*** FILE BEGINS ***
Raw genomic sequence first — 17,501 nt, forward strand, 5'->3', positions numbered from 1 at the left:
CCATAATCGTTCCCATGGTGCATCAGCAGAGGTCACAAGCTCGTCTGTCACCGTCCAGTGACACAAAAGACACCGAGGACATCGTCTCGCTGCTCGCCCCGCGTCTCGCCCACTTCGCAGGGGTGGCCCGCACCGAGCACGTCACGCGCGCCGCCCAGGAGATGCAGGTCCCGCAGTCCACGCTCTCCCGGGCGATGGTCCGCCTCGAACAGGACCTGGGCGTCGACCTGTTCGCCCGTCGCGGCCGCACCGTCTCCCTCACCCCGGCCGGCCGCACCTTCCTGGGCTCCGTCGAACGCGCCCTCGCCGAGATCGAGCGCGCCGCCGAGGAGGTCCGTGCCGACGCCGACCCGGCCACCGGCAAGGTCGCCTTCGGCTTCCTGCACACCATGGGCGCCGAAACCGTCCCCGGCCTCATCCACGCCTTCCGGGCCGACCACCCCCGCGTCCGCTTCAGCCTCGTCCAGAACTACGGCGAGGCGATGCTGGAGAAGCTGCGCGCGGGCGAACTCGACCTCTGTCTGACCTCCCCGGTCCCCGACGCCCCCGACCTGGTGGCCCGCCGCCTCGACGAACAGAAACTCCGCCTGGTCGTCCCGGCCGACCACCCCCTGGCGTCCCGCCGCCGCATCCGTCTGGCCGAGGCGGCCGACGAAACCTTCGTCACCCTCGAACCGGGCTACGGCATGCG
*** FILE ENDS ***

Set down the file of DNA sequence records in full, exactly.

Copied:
Raw genomic sequence first — 17,501 nt, forward strand, 5'->3', positions numbered from 1 at the left:
CCATAATCGTTCCCATGGTGCATCAGCAGAGGTCACAAGCTCGTCTGTCACCGTCCAGTGACACAAAAGACACCGAGGACATCGTCTCGCTGCTCGCCCCGCGTCTCGCCCACTTCGCAGGGGTGGCCCGCACCGAGCACGTCACGCGCGCCGCCCAGGAGATGCAGGTCCCGCAGTCCACGCTCTCCCGGGCGATGGTCCGCCTCGAACAGGACCTGGGCGTCGACCTGTTCGCCCGTCGCGGCCGCACCGTCTCCCTCACCCCGGCCGGCCGCACCTTCCTGGGCTCCGTCGAACGCGCCCTCGCCGAGATCGAGCGCGCCGCCGAGGAGGTCCGTGCCGACGCCGACCCGGCCACCGGCAAGGTCGCCTTCGGCTTCCTGCACACCATGGGCGCCGAAACCGTCCCCGGCCTCATCCACGCCTTCCGGGCCGACCACCCCCGCGTCCGCTTCAGCCTCGTCCAGAACTACGGCGAGGCGATGCTGGAGAAGCTGCGCGCGGGCGAACTCGACCTCTGTCTGACCTCCCCGGTCCCCGACGCCCCCGACCTGGTGGCCCGCCGCCTCGACGAACAGAAACTCCGCCTGGTCGTCCCGGCCGACCACCCCCTGGCGTCCCGCCGCCGCATCCGTCTGGCCGAGGCGGCCGACGAAACCTTCGTCACCCTCGAACCGGGCTACGGCATGCG